What is it about a creative work such as a painting or piece of music that elicits our awe and admiration? Is it the thrill of being shown something new, something different, something the artist saw that we did not?
As Pablo Picasso put it:
Others have seen what is and asked why. I have seen what could be and asked why not.
The idea that some people see more possibilities than others is central to the concept of creativity.
Psychologists often measure creativity using divergent thinking tasks. These require you to generate as many uses as possible for mundane objects, such as a brick. People who can see numerous and diverse uses for a brick (say, a coffin for a Barbie doll funeral diorama) are rated as more creative than people who can only think of a few common uses (say, for building a wall).
The aspect of our personality that appears to drive our creativity is called openness to experience, or openness. Among the five major personality traits, it is openness that best predicts performance on divergent thinking tasks. Openness also predicts real-world creative achievements, as well as engagement in everyday creative pursuits.
As Scott Barry Kaufman and Carolyn Gregoire explain in their book Wired to Create, the creativity of open people stems from a “drive for cognitive exploration of one’s inner and outer worlds”.
This curiosity to examine things from all angles may lead people high in openness to see more than the average person, or as another research team put it, to discover “complex possibilities laying dormant in so-called ‘familiar’ environments”.
In our research, published in the Journal of Research in Personality, we found that open people don’t just bring a different perspective to things, they genuinely see things differently to the average individual.
We wanted to test whether openness is linked to a phenomenon in visual perception called binocular rivalry. This occurs when two different images are presented to each eye simultaneously, such as a red patch to the right eye and a green patch to the left eye.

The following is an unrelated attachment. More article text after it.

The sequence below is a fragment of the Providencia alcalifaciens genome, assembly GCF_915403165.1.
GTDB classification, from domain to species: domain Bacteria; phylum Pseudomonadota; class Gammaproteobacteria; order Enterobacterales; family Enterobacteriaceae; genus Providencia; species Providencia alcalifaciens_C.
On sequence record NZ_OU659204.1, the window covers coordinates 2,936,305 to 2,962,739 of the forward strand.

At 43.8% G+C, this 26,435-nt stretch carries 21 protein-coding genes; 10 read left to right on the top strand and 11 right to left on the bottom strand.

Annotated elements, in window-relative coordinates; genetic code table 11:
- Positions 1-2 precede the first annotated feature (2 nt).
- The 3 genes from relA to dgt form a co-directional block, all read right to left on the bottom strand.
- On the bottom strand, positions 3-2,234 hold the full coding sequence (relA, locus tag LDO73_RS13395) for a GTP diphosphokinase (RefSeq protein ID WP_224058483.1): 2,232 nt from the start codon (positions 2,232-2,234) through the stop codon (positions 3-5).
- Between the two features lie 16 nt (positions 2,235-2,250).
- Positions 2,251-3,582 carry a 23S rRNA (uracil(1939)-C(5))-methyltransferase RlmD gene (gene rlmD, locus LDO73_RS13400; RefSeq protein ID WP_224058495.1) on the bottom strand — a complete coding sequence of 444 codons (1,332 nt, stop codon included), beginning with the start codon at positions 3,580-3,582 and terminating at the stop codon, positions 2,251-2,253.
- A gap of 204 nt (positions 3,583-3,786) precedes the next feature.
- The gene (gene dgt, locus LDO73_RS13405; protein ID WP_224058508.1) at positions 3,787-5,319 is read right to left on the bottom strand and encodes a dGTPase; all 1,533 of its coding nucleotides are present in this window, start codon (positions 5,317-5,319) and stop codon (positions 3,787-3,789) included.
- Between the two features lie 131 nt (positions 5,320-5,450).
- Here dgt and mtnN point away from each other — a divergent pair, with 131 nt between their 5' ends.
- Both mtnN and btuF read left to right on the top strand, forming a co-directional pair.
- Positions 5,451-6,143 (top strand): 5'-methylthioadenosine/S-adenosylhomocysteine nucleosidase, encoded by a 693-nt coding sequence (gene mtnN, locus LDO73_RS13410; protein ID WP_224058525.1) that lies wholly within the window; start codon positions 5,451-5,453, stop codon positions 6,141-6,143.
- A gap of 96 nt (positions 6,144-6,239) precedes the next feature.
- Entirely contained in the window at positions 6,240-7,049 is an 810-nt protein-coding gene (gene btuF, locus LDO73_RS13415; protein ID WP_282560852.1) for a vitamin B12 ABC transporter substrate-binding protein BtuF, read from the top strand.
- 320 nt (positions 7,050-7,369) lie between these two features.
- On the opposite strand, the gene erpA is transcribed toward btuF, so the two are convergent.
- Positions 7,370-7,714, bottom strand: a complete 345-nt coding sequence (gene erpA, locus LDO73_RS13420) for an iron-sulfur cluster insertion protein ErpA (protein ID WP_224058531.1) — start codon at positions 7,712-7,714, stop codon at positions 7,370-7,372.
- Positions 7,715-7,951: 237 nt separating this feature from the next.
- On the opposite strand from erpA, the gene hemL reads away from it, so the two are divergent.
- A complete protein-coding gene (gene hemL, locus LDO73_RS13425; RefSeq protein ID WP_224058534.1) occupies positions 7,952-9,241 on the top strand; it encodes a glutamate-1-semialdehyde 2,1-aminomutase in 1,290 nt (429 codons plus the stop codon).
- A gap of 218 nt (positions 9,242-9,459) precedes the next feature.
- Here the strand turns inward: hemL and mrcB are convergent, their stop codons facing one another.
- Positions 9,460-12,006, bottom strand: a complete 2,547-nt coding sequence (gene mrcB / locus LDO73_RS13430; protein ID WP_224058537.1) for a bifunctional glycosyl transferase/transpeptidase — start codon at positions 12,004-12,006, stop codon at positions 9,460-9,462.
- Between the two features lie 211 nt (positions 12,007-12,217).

For the observer, the images seem to flip intermittently from one to the other. At one moment only the green patch is perceived, and at the next moment only the red patch – each stimulus appearing to rival the other (see illustration below).
Intriguingly, participants in binocular rivalry studies occasionally see a fused or scrambled combination of both images (see middle frame, above). These moments of “rivalry suppression”, when both images become consciously accessible at once, seem almost like a “creative” solution to the problem presented by the two incompatible stimuli.
Across three experiments, we found that open people saw the fused or scrambled images for longer periods than the average person. Furthermore, they reported seeing this for even longer when experiencing a positive mood state similar to those that are known to boost creativity.
Our findings suggest that the creative tendencies of open people extend all the way down to basic visual perception. Open people may have fundamentally different visual experiences to the average person.